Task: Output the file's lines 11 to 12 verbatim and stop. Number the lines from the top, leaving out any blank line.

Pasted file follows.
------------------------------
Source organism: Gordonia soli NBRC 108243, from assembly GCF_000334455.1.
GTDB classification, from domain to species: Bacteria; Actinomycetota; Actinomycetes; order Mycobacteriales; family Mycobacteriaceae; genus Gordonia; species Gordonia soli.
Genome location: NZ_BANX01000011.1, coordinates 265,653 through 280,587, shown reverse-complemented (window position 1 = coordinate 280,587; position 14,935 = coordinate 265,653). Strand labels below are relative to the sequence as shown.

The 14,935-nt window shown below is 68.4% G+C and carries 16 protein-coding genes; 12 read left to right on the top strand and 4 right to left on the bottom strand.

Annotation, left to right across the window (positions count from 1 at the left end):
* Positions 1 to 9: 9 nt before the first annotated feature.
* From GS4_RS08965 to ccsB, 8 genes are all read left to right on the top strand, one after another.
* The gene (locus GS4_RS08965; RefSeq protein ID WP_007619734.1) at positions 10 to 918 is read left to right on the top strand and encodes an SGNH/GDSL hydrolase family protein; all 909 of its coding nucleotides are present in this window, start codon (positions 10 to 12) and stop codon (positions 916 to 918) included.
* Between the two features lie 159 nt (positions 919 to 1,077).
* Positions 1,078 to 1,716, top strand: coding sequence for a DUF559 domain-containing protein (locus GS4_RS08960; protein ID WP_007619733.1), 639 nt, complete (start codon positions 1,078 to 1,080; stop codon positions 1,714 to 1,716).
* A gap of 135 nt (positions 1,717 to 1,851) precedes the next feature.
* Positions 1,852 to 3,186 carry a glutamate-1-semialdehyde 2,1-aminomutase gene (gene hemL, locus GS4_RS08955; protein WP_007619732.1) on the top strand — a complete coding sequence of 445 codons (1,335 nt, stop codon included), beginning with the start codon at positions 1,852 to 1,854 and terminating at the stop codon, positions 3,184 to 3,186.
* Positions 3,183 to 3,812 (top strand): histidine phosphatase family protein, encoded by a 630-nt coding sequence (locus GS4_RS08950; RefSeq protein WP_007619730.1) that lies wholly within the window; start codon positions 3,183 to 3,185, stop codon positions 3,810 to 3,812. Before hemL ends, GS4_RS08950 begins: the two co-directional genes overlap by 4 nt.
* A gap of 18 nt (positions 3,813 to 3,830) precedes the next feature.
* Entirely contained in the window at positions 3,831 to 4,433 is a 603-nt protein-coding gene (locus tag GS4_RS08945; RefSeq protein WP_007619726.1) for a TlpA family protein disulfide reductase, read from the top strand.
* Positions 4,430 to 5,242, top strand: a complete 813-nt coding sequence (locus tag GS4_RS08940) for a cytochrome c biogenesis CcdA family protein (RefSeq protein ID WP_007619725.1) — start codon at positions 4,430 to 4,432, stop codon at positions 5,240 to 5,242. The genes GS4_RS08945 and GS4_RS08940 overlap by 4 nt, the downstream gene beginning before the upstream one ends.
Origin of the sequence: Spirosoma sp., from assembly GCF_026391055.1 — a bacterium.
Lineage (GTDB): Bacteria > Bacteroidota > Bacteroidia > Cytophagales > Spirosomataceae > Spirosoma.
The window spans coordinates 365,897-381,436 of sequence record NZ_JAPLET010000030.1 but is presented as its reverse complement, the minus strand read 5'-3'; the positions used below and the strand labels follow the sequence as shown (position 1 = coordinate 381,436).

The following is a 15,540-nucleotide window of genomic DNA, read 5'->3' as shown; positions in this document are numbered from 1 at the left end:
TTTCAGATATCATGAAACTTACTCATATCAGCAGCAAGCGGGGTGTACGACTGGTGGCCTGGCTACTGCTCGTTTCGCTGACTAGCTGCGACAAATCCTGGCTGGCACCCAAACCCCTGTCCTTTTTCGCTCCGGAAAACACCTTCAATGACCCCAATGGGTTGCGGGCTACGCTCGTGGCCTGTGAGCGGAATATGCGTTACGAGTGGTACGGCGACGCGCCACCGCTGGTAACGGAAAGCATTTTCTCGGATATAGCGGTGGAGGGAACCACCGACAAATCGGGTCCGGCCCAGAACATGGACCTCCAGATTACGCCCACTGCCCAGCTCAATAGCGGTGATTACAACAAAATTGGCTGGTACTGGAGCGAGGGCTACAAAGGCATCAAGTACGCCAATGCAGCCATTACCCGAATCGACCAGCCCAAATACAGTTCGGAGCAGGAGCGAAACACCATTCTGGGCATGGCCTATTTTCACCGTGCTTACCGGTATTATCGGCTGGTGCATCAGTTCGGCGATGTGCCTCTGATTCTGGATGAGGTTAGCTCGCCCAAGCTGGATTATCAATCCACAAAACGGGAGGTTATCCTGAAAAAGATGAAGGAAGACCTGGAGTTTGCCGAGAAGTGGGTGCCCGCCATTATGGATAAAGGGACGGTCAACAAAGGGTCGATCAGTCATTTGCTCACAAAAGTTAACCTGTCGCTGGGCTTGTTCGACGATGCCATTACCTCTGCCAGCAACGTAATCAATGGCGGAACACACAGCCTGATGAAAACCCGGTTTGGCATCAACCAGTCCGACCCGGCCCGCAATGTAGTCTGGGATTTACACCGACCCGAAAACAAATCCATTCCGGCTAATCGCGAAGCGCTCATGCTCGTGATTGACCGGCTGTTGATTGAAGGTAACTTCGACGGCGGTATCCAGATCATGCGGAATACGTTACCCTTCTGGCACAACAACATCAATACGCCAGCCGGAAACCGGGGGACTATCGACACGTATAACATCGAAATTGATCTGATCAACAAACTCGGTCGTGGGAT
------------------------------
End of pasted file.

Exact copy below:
* A gap of 135 nt (positions 1,717 to 1,851) precedes the next feature.
* Positions 1,852 to 3,186 carry a glutamate-1-semialdehyde 2,1-aminomutase gene (gene hemL, locus GS4_RS08955; protein WP_007619732.1) on the top strand — a complete coding sequence of 445 codons (1,335 nt, stop codon included), beginning with the start codon at positions 1,852 to 1,854 and terminating at the stop codon, positions 3,184 to 3,186.